The Sketch Performer

Specialists in slapstick and burlesque humor, these performers are not so much word illusionists as facial contortionists. They convey ideas physically, with a rubber face and exaggerated body language, and squeeze out every drop of the humor through repetition. The sketch performer is an effective actor who can make an audience see a fly buzzing around a soup plate or an old man crossing the street.

The comic must make the audience believe he's an irate husband, a doorman, a German professor, a turtle, a baby, or Napoleon. One of the most talented was Phil Silvers, whose Sergeant Bilko character was popu lar on TV for years. The audience identified with this noncom with brass balls and a love of gambling.

Voice quality is extremely important. A good sketch may combine pantomine, mimicry, and accurate impersonation. A Jewish accent gooses the humor out of the interview skit perfected by Mel Brooks and Carl Reiner in their 2,000 Year Old Man album. Reiner acted as a reporter questioning Brooks, playing an old man who claimed to be a firsthand observer of history. The performance tension was contagious, because Reiner appeared to be throwing out impromptu questions. Brooks loved it: "The best time for humor is the first time it's performed. There's something in the voice, the excitement, the fighting for your life when somebody challenges you."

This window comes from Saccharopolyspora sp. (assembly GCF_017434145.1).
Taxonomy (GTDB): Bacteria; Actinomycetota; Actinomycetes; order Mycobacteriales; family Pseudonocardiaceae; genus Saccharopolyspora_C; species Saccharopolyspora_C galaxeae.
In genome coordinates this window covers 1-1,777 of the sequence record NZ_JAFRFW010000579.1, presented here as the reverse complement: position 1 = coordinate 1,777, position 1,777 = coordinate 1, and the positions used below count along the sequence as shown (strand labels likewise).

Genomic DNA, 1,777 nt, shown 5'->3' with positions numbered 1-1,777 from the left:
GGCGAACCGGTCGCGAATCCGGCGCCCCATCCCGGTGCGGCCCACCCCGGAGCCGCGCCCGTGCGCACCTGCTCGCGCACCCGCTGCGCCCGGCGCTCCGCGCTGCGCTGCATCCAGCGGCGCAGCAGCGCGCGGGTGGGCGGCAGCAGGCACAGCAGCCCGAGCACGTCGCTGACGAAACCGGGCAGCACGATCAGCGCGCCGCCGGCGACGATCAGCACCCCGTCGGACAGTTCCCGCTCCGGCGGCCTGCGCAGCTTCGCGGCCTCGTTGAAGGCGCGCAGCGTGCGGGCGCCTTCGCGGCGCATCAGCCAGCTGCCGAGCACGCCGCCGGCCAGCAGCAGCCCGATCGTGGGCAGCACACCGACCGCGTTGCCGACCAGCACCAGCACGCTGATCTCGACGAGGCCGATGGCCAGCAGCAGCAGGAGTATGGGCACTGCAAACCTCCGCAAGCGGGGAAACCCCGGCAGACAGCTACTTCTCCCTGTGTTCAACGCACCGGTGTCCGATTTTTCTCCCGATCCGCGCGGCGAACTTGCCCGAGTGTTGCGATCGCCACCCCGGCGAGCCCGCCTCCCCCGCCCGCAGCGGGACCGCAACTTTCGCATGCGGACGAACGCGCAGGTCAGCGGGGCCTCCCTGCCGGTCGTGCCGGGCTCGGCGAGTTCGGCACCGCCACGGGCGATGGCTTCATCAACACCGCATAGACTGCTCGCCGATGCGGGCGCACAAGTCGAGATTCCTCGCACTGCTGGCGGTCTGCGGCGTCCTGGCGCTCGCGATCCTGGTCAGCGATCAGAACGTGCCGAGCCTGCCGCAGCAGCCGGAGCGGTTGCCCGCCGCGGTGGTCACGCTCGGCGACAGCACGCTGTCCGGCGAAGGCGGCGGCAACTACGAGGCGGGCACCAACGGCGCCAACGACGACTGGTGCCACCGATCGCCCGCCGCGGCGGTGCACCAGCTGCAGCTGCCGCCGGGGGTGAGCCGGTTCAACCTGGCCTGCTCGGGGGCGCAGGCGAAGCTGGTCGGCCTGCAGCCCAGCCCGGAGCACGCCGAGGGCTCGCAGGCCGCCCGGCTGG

Reiner: Tell me sir, what was the means of locomotion two thousand years ago?

Brooks: What d'ya mean, locomotion?

Reiner: What was it that got you to move quickly from one place to another?

Brooks: Fear.

The success of Jackie Gleason's Honeymooners skits was based upon characters the audience could feel superior to: Ralph Kramden was a bus driver and his friend, Ed Norton, worked in a sewer.

Skits, the heart of burlesque and review comedy, have become rare comedic meat. They are in only a few TV formats, like take-offs on quiz shows, news broadcasts, and interview shows on Saturday Night Live and Not Necessarily the News. Benny Hill, typecast as a middle-aged chaser of well-endowed girls, uses escalation skits with soft-core double entendres. Carol Burnett got her start as a skit performer, and the greatest of all was Sid Caesar on Your Show of Shows.

A list of just a few other artists in this category would include Mickey Rooney, Red Buttons, John Belushi, Jack Gilford, Chevy Chase, and Alan Arkin.

Body Language Basics

Body Language Basics

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